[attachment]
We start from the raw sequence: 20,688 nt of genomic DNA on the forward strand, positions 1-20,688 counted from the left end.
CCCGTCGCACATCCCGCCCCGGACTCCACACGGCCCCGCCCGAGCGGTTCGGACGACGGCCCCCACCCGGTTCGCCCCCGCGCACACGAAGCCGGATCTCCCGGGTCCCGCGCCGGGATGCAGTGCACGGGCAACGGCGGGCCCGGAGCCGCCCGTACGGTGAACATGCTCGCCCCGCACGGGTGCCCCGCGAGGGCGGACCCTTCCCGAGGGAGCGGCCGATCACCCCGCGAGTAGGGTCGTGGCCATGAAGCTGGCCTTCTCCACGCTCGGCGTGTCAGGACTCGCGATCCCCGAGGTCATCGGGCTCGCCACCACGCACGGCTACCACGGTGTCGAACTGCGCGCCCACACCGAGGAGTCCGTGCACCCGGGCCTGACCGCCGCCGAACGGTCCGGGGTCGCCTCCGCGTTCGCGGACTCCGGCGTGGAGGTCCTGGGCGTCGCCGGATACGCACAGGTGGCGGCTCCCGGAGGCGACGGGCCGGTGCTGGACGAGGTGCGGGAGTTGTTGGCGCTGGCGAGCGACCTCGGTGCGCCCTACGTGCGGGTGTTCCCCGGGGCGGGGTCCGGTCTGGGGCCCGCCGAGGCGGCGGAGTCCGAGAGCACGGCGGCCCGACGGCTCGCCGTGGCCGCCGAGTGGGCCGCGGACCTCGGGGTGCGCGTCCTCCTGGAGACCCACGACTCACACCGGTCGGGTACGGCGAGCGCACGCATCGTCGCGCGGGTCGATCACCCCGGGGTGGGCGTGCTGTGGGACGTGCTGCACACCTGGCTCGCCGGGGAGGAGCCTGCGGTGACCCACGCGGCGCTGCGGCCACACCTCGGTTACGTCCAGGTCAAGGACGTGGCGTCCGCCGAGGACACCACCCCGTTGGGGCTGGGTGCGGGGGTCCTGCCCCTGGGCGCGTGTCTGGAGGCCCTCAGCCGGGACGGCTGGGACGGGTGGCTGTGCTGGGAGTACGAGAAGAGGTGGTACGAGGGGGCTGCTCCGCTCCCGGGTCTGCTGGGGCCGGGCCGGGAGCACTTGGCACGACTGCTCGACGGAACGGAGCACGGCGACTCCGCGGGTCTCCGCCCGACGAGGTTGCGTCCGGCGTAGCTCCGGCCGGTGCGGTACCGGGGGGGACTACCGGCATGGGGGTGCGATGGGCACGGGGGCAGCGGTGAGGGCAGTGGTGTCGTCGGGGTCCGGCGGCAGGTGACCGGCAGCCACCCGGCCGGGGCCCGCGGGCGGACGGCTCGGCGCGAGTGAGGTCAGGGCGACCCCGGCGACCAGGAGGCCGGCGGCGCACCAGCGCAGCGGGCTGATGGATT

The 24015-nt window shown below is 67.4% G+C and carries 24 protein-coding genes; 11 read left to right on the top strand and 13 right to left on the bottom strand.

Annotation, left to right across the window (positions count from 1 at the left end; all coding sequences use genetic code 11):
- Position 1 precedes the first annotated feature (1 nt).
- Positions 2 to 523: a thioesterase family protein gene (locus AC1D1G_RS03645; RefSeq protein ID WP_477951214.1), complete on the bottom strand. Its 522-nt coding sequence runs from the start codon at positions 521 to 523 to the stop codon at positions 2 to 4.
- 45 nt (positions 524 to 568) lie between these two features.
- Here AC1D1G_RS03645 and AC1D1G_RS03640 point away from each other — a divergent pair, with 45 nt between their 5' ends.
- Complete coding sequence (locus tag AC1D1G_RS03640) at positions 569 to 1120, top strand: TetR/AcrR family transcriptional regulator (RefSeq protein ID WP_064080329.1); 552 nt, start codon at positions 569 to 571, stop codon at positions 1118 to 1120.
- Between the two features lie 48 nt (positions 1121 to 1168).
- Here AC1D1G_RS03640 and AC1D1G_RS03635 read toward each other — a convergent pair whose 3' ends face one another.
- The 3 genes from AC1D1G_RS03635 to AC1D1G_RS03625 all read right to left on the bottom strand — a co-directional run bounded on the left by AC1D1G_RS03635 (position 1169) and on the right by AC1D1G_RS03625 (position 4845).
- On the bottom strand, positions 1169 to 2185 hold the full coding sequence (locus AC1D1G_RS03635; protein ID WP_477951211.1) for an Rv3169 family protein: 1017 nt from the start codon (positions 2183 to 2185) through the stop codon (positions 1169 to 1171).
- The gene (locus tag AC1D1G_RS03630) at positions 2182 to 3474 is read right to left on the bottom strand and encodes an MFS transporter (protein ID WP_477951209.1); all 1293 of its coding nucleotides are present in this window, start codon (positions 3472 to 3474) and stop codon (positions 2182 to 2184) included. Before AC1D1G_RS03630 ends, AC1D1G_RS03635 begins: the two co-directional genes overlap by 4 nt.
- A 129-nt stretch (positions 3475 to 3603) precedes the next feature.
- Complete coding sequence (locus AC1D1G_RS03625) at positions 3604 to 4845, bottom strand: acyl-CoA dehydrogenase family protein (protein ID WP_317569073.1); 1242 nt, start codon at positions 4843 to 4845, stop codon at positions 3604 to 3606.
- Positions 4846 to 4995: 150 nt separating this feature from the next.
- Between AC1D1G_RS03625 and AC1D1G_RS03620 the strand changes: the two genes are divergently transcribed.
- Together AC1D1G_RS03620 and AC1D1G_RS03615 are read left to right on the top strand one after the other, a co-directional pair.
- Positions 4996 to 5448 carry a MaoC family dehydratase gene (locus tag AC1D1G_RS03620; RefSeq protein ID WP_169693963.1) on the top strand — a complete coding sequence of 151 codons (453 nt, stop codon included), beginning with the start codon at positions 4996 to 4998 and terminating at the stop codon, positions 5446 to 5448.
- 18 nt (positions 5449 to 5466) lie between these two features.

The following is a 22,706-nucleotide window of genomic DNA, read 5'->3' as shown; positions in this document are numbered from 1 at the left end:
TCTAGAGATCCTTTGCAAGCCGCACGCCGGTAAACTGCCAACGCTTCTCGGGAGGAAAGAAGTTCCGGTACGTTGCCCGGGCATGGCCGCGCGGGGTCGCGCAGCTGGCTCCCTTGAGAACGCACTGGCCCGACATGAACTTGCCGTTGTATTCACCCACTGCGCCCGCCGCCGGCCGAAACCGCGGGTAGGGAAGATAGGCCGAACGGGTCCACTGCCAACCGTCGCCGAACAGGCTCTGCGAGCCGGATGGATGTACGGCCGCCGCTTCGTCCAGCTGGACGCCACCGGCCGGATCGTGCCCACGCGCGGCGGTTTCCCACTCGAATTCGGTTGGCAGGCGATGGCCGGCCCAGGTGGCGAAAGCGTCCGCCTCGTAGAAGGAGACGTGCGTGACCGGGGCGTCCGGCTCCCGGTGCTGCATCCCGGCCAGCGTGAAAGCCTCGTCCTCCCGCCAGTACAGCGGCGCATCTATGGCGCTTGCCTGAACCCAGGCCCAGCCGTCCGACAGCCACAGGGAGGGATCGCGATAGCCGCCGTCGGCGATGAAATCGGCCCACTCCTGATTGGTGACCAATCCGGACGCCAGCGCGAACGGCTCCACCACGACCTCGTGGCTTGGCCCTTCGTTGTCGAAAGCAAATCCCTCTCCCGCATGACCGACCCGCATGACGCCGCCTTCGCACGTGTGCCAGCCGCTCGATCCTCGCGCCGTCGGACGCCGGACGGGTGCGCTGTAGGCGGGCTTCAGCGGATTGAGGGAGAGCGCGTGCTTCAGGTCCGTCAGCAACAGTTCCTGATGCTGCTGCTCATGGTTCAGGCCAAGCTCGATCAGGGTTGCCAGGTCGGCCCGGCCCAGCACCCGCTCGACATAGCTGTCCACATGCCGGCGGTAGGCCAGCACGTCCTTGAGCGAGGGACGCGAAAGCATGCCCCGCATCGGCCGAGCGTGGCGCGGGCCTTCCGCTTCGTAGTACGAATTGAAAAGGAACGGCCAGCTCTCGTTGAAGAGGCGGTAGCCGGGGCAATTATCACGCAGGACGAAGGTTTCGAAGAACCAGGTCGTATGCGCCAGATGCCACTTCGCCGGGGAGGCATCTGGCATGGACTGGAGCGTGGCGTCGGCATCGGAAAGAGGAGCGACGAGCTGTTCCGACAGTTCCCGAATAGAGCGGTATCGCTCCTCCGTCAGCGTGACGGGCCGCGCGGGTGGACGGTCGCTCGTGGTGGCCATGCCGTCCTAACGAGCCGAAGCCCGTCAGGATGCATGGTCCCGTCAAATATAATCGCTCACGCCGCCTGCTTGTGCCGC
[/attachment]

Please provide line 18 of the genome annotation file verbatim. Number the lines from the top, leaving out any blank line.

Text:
- Between AC1D1G_RS03625 and AC1D1G_RS03620 the strand changes: the two genes are divergently transcribed.